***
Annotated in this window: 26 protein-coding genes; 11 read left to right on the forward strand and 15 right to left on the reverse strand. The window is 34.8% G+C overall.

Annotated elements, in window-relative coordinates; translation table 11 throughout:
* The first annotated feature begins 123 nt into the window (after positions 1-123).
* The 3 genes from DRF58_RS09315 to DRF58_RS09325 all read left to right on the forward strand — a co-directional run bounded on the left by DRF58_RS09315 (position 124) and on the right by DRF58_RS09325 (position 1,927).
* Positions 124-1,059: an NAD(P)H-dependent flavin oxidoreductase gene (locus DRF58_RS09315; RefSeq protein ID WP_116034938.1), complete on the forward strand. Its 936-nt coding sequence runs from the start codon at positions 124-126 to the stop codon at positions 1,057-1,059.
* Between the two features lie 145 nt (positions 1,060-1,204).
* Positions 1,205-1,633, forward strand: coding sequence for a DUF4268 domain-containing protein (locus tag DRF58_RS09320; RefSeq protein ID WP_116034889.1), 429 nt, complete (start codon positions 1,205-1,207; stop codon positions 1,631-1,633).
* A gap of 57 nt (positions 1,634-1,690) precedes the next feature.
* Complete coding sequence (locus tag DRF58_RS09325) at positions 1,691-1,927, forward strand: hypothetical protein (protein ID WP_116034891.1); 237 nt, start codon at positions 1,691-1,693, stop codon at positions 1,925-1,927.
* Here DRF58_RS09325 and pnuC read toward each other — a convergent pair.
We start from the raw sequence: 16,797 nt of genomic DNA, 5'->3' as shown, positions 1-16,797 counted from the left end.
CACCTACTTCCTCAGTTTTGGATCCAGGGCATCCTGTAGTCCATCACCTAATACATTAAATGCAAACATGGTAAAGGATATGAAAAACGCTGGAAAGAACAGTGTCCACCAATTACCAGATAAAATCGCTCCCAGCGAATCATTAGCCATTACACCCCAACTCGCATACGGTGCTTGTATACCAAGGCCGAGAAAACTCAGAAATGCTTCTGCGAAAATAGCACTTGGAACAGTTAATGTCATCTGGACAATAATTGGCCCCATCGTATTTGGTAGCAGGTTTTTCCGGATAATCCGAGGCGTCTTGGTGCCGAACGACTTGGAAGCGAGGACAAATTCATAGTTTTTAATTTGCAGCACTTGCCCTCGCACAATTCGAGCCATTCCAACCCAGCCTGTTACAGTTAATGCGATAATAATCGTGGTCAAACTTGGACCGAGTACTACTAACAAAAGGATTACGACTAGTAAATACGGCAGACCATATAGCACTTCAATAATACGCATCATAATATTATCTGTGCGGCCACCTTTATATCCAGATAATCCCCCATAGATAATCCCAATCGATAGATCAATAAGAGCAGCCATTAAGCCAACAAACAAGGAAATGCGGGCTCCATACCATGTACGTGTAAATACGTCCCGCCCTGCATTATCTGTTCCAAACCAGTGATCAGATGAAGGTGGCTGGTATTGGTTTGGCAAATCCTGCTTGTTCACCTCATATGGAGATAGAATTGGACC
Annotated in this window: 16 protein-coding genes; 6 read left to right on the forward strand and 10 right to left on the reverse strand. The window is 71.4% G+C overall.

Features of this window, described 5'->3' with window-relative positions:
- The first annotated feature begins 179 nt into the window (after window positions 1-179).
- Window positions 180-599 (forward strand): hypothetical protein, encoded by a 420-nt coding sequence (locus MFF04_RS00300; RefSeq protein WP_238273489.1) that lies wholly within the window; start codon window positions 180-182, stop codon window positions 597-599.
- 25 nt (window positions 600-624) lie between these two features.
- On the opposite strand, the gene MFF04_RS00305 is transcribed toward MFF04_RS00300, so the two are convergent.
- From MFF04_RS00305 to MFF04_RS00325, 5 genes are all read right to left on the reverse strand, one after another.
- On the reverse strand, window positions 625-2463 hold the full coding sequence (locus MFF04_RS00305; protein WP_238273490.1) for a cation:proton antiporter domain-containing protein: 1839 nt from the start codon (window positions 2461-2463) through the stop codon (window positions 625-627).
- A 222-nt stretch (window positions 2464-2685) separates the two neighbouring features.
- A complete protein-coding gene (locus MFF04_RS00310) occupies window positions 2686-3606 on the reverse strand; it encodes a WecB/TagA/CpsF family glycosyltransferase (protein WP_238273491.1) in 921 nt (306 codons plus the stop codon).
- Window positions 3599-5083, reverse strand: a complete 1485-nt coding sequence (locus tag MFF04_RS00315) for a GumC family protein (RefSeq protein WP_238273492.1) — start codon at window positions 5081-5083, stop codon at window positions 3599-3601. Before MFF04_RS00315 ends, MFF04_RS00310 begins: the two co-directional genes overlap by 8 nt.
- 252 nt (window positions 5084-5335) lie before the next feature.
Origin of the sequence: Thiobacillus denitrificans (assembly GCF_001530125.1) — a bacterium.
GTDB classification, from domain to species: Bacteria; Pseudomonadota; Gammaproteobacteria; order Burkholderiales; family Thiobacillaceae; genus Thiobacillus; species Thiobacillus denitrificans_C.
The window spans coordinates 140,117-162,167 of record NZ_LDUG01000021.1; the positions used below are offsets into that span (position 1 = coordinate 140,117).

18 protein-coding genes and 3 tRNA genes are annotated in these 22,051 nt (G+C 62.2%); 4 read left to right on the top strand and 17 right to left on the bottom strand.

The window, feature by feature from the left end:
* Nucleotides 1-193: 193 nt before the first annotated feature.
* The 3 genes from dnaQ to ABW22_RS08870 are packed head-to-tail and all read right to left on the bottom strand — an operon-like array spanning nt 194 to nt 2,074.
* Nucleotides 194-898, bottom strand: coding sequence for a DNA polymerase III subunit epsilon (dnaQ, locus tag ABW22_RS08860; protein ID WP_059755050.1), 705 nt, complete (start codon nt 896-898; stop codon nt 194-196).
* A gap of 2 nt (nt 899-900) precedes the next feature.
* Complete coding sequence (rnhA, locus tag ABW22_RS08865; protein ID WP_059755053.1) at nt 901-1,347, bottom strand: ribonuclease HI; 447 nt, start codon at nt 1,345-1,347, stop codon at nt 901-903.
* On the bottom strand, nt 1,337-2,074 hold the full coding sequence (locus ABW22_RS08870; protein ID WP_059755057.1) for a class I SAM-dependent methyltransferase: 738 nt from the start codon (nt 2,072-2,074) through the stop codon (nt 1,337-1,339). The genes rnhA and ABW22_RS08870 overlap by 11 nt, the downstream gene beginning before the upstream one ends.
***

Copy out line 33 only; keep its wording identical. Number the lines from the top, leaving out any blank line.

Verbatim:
* A gap of 2 nt (nt 899-900) precedes the next feature.